HomeAlbum and Other Reviews‘Tear Down Your Idols’ Is A Successful New Offering From Dirtbag Republic

‘Tear Down Your Idols’ Is A Successful New Offering From Dirtbag Republic

Independent rock band Dirtbag Republic returned Friday with its latest album, Tear Down Your Idols.  The band’s third album, it came more than four years after the release of the band’s then latest album, Downtown Eastside (2017).  The 11-song record is a presentation that many rock audiences will find interesting in a good way.  That is due in part to the album’s featured musical arrangements.  They will be discussed shortly.  The lyrical themes that accompany the album’s musical arrangements also play into the record’s presentation.  They will be examined a little later.  The record’s production rounds out its most important elements and will also be discussed later.  Each item noted is important in its own way to the whole of the recording.  All things considered, they make the album an enjoyable introduction to the band for some and an equally enjoyable return for the band’s established audiences.

Dirtbag Republic’s third album, Tear Down Your Idols, is a work that will appeal to a wide range of audiences.  Its appeal is due in part to its featured musical arrangements.  The arrangements in question display a variety of approaches and sounds.  Right from the opening of the 38-minute presentation, audiences get a track in ‘Main Objective’ that blends elements of pure guitar rock and some DIY garage punk elements for a whole that is unique in its own right.  ‘Skinny,’ which immediately follows, blends those elements just as well but still ensures the arrangement is not just a repeat of the album’s opener.  That is evident as it leans more in the punk direction this time.  ‘Wannabees,’ the record’s third entry, changes things up once again with an arrangement that is a sort of SoCal punk style composition.  The sleaze rock of the 80s is present here, too, but it plays just as much of a supporting role as it does in much of the rest of the record.  ‘Don’t Answer To No One,’ which serves as part of the record’s midpoint, is another example of the blending of the noted rock and punk elements, what with the use of the piano line against the guitars, gritty vocals, and drums.  The subtle variances in the arrangements continue from there through to the album’s end with the changes just enough in each to keep audiences fully engaged in the arrangements.  Keeping this in mind, the arrangements are reason enough for audiences to hear this album.  They are just part of what makes the record worth hearing.  The lyrical themes that accompany the record’s musical content add to its appeal in their own right.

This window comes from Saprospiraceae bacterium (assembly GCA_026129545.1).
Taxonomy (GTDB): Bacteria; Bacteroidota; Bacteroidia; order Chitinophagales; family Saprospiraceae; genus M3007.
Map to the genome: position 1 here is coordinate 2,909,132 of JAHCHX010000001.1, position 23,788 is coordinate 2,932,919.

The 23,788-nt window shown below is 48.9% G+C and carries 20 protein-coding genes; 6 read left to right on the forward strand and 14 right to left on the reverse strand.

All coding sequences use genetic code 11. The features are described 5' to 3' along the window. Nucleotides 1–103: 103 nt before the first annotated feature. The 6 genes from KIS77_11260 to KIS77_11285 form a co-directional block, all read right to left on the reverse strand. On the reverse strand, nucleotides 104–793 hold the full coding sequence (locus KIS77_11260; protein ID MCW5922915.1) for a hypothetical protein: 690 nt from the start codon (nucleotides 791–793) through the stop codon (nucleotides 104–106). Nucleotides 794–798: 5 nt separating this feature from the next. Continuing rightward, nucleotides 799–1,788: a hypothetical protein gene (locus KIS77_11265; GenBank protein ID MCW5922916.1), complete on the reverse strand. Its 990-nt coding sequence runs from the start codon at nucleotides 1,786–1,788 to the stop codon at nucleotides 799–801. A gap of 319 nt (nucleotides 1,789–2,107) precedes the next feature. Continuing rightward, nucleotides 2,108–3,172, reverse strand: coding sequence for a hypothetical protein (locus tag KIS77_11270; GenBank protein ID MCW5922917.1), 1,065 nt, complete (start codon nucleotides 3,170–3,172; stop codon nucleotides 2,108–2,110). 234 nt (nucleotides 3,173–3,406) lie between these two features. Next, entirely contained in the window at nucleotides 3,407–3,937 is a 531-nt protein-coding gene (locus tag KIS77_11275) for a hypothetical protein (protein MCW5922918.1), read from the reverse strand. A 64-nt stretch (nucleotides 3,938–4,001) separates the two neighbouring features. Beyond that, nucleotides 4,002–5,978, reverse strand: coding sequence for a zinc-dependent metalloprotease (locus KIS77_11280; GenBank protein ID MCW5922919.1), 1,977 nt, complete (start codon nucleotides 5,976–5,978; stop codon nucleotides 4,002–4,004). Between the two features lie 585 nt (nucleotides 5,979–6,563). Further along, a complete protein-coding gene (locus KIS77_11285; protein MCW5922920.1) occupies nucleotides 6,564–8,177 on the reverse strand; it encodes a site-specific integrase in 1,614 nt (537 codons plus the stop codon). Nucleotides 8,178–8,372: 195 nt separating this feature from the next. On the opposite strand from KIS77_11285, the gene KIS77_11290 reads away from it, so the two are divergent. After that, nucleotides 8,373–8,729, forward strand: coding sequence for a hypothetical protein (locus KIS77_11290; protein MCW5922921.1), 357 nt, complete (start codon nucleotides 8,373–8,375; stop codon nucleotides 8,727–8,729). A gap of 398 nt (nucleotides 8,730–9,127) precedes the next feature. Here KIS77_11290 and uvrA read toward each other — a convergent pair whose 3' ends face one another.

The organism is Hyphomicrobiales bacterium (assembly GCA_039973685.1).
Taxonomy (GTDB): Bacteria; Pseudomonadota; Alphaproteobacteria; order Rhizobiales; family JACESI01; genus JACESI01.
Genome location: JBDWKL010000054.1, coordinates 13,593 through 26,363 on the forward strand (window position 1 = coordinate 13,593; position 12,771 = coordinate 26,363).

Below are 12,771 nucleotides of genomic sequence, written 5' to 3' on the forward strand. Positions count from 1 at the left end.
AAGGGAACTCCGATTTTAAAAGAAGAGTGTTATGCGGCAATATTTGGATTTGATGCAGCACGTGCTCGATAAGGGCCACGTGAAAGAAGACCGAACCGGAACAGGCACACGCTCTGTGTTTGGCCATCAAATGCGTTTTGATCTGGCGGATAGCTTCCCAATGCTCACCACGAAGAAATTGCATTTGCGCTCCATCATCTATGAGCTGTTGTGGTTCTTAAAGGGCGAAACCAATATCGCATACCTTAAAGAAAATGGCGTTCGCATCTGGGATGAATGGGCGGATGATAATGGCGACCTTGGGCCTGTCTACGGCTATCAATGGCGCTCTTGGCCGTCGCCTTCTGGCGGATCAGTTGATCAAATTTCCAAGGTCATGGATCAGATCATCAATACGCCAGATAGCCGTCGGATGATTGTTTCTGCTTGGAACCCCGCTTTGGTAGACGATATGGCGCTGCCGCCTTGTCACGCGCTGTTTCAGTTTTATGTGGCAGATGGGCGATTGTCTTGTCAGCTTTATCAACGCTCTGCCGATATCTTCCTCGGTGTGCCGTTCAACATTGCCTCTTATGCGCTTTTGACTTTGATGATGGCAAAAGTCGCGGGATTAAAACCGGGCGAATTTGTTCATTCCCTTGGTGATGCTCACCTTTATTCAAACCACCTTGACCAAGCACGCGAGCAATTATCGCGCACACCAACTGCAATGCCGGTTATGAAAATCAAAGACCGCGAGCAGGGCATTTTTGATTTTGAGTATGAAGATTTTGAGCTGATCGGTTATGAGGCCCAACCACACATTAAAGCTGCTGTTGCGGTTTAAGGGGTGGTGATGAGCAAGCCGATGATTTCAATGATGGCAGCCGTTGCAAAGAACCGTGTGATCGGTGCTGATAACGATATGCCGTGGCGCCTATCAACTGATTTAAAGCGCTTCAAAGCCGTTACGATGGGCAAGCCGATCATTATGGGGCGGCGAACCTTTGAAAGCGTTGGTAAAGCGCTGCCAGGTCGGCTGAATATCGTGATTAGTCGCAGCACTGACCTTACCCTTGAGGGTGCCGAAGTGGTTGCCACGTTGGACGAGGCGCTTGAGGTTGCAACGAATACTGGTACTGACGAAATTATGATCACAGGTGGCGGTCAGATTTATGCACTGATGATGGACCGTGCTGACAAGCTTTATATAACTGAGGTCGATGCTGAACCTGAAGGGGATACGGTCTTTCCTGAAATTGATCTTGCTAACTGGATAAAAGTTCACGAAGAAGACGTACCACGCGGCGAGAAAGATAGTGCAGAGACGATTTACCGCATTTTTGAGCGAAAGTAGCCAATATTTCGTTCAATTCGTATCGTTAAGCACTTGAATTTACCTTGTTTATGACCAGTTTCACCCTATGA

The lyrical themes that are featured throughout Tear Down Your Idols are important to note because they are accessible, but not just more run of the mill content.  Rather, it touches on some lesser approached themes.  Case in point is the lyrical theme featured in the record’s title track.  According to information provided about the songs, this song’s theme centers on the behavior of fans toward musical acts they love growing in popularity.  Few acts across the musical universe have done this.  The only act that immediately comes to this critic’s mind in thinking about this topic is rapper Eminem.  So for the band to take on this topic, not necessarily shaming audiences per se, but addressing the behavior nonetheless is important.  That is because as much as audiences may want certain acts to be “their best kept secret,” those acts all want to become the next big thing and deserve support in those efforts.  The message is made clear as vocalist Sandy Hazard sings, “Everybody loves them now/Give it 2 to 4 more years/Going from the next messiahs to cancer of a Britney Spears/Everybody starts out small, playing clubs/And being part of the scene/Will popularity do them in/For fans who ain’t that keen anymore?/Do you really think you should tear down your idols?/When they become so popular it makes you suicidal/Do you really think you should tear down your idols/It doesn’t matter if you care about survival.”  The indictment of sorts continues as Hazard sings in the song’s second verse, “Should they stand in the firing line/Do you want to be the first to say you despise them?/Fan fav or social pariahs/Do you want to be the first to say you despise them?”  From here Hazard makes note of how far acts will go to keep fans because of those fair-weather audiences’ actions, re-issuing albums “with demos from a a garbage bin/Deluxe cash grabbin’ new version.”  He speaks so much truth here between the audiences’ reactions to the acts’ growth and the circular causality of sorts that leads the acts to react, too.  It is just one example of what makes the songs’ lyrical themes so attractive.  It is nice to see another act willing to take on the audiences who claim to be fans, but then so quickly willing to turn their backs on their favorite acts.  It is just one example of what makes the record’s lyrical themes so important to note.  ‘Main Obective’ is yet another example of that importance.